Early training at the Art Institute of Chicago and a pottery apprenticeship with Bernard Leach in Cornwall brought Warren and his wife Alix to Minnesota in 1948. In the five decades since, his roles as professor and mentor have shaped and inspired the aesthetics, hands, community, and business ethics of generations of potters in the upper Midwest. Warren is the international emissary for the merger of the provocative qualities of clay with a functional pot. And, of course, time spent in conversation with Warren about his favorite topic is as valuable an acquisition as an example of his work. He still gives workshops to young students. He promotes the work of others.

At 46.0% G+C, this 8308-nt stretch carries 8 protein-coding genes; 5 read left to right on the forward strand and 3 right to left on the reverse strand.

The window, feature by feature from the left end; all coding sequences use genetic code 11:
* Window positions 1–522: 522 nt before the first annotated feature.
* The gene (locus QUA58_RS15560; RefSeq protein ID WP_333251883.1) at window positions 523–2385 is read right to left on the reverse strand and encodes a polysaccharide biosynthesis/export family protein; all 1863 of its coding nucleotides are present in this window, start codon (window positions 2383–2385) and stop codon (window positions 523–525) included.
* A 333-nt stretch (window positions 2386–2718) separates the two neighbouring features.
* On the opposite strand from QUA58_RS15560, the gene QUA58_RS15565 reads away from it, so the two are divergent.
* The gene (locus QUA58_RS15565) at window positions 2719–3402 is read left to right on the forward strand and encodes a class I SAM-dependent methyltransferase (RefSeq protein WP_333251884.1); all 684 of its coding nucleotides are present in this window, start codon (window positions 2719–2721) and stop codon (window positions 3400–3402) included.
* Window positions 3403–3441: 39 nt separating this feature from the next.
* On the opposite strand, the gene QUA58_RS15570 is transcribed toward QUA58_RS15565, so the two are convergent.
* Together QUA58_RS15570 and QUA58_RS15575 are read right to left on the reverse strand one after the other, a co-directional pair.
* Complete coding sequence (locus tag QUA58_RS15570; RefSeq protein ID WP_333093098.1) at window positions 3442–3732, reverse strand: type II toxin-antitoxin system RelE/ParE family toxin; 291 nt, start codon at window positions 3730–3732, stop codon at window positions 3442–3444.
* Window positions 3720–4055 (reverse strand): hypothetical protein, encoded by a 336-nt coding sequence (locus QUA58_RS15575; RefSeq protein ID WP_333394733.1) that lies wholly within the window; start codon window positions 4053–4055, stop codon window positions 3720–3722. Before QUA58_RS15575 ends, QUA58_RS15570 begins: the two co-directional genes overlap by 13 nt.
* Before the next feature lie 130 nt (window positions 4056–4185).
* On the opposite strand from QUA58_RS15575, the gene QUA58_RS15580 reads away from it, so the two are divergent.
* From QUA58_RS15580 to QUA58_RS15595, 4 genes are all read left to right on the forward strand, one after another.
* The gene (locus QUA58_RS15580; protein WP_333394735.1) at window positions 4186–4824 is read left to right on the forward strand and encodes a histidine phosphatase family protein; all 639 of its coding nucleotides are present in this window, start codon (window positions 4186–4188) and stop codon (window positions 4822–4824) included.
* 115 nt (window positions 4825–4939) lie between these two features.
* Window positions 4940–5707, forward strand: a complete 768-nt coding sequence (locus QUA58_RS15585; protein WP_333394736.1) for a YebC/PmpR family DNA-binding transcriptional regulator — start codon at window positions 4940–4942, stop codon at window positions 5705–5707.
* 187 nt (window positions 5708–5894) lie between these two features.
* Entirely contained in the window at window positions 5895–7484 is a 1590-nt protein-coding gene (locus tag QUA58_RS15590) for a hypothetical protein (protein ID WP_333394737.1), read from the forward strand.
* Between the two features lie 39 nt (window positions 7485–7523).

Last year's recognition of his contributions by the Minnesota Crafts Council and the Northern Clay Center is indicative of the broad level of respect and inspiration he engenders among his peers. There are few design publications, local or national, that have not featured stories on Warren and his work. In March of 1997, Avis Berman produced an article on contemporary American ceramics, for Architectural Digest. Berman discussed Warren's belief that creating a useful pot does not set a limit on artistic expression. And he quotes Warren, saying, "The forms and surfaces [that potters] create are made by the pressure and the grip of their hands on the clay. This contact between maker and material can become a direct and moving experience that may be shared by the users of the pot."
This humble man is a distinguished human being and artist.
~Marcia Anderson, St. Paul, MN